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FORVM`s Classical Numismatics Discussion Board  |  Numismatic and History Discussions  |  Ancient Coin Forum (Moderator: Danny S. Jones)  |  Topic: BLUE PATINA 0 Members and 1 Guest are viewing this topic. « previous next »
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Author Topic: BLUE PATINA  (Read 3522 times)
Julian_II
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« on: March 04, 2003, 12:04:47 pm »

An experienced well known numismatic here in Argentina, told me an interesting thing about the blue patina. One of the few ways if there are any else, of developing this patina is when the coin was left inside the mouth of a dead body, this starts the process that will generate the blue patina.
Very interesting, isn`t it. Smiley
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bruce61813
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« Reply #1 on: March 04, 2003, 01:04:29 pm »

The blue is Azurite. For a real heay duty explaination of this type of corrosion on coins see: http://aic.stanford.edu/jaic/articles/jaic31-03-007.html
A short form of this articles is" "Azurite indicates that the artifact corroded in the presence of elevated carbonate activity. Microbiological decomposition of organic material is one source of elevated carbonates."
 See also http://aic.stanford.edu/jaic/articles/jaic21-01-001.html
A decaying body would produce a lot of CO2, and little exposeure to water or air.

BOTMN
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Robert_Brenchley
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« Reply #2 on: March 04, 2003, 02:46:11 pm »

Azurite is a copper carbonate, so this wouldn't be surprising.
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Robert Brenchley

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Rugser
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« Reply #3 on: March 04, 2003, 04:11:19 pm »

The reported one from the Argentinian friend is a fable.

The 90%  of our coins they have stayed in mouth to the corpse ... have we the 90% of blue patina?
The truth is that the patina of the coins is the result of a strange combination.

1)Composition of the alloy.

2) Components of the contained salts in the ground (each ground has his salinity)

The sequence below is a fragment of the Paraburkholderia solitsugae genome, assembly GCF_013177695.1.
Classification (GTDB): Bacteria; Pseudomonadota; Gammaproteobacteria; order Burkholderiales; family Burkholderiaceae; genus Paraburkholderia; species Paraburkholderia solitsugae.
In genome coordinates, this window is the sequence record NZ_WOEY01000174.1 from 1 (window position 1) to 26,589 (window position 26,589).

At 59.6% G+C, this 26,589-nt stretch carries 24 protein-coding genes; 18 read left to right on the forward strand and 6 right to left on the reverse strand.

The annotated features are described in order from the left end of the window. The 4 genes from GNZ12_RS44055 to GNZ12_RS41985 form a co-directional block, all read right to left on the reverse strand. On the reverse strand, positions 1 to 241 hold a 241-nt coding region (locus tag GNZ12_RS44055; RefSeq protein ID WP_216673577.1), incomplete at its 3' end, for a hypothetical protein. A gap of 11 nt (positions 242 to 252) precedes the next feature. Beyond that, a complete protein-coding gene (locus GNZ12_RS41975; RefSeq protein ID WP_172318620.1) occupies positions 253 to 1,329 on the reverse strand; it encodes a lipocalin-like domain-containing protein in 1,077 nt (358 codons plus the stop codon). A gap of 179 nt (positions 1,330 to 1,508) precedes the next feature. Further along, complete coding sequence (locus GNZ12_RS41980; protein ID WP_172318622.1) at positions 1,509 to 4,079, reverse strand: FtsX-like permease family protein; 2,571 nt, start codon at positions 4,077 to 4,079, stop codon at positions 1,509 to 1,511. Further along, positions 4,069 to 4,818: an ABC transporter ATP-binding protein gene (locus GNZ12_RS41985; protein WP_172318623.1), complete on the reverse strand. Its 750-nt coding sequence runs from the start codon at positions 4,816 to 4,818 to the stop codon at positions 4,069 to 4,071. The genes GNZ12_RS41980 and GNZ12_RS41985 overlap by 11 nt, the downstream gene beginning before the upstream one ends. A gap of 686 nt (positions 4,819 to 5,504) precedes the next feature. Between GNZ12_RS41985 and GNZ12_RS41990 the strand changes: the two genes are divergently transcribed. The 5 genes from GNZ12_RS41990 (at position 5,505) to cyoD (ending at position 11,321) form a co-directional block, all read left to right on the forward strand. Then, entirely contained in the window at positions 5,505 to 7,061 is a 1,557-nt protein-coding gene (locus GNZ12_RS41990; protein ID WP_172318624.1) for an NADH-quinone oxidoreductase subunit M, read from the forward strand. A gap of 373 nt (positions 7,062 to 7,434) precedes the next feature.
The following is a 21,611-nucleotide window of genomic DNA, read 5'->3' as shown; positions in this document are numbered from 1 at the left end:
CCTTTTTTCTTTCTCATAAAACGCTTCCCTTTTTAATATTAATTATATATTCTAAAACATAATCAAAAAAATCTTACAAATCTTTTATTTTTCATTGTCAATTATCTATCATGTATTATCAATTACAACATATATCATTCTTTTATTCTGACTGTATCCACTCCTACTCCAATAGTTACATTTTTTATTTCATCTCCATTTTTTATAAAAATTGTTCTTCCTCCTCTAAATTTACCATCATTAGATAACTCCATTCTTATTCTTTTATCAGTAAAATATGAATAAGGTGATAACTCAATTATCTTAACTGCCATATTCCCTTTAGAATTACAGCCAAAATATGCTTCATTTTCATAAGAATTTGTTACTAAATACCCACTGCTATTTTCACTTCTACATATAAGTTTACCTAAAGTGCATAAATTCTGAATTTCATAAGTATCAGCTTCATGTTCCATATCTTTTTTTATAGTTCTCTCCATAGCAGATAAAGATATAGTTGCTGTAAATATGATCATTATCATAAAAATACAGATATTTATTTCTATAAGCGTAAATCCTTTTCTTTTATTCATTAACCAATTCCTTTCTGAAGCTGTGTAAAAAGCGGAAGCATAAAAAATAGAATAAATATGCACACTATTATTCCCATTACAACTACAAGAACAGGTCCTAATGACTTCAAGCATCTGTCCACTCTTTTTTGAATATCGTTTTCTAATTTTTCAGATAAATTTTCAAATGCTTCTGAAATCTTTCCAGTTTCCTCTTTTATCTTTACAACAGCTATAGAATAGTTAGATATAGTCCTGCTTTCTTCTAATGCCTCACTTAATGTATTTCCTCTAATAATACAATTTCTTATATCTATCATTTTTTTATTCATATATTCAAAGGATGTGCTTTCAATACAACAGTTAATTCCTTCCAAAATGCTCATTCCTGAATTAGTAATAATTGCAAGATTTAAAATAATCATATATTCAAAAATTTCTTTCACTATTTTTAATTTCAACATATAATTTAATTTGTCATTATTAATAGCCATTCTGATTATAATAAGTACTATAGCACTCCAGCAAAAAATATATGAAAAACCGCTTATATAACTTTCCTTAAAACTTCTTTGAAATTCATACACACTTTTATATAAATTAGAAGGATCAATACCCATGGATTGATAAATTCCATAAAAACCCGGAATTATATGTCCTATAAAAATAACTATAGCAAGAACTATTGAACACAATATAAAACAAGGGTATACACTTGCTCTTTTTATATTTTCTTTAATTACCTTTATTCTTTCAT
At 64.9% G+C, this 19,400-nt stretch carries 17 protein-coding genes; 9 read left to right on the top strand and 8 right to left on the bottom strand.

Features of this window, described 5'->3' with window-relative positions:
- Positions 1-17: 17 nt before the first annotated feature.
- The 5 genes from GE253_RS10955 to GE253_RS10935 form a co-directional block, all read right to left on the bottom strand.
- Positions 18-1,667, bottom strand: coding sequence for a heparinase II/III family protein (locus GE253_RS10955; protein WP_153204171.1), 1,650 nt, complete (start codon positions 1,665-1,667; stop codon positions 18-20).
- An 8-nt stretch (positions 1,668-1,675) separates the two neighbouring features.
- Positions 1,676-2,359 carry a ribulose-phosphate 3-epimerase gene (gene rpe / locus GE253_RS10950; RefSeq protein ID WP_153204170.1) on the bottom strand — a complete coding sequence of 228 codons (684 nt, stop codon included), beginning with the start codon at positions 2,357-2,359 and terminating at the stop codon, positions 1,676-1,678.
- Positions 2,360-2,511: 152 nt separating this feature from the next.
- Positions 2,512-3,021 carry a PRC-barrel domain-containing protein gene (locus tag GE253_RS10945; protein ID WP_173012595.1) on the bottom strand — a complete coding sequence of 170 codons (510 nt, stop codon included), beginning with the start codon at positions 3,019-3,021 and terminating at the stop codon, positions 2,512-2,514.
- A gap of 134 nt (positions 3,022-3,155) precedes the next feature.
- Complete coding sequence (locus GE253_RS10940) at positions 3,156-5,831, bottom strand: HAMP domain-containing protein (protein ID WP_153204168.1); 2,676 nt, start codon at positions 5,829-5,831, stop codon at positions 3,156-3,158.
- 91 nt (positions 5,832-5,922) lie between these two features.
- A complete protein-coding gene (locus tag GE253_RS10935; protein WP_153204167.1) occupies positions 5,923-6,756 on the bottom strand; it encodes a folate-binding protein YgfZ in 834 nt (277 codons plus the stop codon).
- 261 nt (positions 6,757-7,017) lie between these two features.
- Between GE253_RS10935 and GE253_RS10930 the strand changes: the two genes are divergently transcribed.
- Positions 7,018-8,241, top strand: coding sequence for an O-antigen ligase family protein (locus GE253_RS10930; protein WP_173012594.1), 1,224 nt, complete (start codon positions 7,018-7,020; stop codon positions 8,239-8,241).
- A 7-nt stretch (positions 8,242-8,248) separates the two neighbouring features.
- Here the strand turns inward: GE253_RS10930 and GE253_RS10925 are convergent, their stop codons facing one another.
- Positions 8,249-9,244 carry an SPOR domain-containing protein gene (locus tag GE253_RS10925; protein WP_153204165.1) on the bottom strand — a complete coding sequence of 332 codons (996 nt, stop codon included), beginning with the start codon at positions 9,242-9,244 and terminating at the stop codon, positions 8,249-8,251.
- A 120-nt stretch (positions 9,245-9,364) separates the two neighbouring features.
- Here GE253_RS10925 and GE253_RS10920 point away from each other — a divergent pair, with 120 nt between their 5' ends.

3) Degree of damp of the ground.

It is try the fact that terrestrial  in same  two equal coins give to the corpse they engage colour of different patina.....as tells is my experience.

ser
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Julian_II
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« Reply #4 on: March 04, 2003, 06:08:36 pm »

As said before this is something a friend told me. I don`t stand in any position with so little information yet Smiley
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bruce61813
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« Reply #5 on: March 04, 2003, 09:07:53 pm »

What Rugser said is very true, both Azurite and Malachite are copper carbonate. Chemists are not sure what the exact mechanism is that produces the blue form, and in some cases the blue will turn to green with a small shift the the chemical environment - ie, acidity, water or several other things - that is why I put up the URL's earlier.

Bruce
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Robert_Brenchley
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« Reply #6 on: March 05, 2003, 09:14:01 am »

Azurite = Cu3(CO3)2(OH)2

Malachite = Cu2(CO3)(OH)2

As you see, they're very similar chemical formulae. The are both made up of copper, carbon, oxygen and water in slightly different configurations. My background is actually in geology; both are typically found near the surface as copper ores react with water and oxygen; the latter being of course found in much greater amounts near to the surface as it's carried down dissolved in water. The copper in coins will react in exactly the same way. Both minerals occur in very similar conditions, and are often found together, though malachite is commoner.
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Robert Brenchley

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« Reply #7 on: March 05, 2003, 03:47:53 pm »

The very clayey ground, where  is scarce the oxygen,  returns coins with green clear patinas up to the  color celestial.
The ground much sand, with many salts of chlorine (chlorides)  returns coins color green-malachite.

ser
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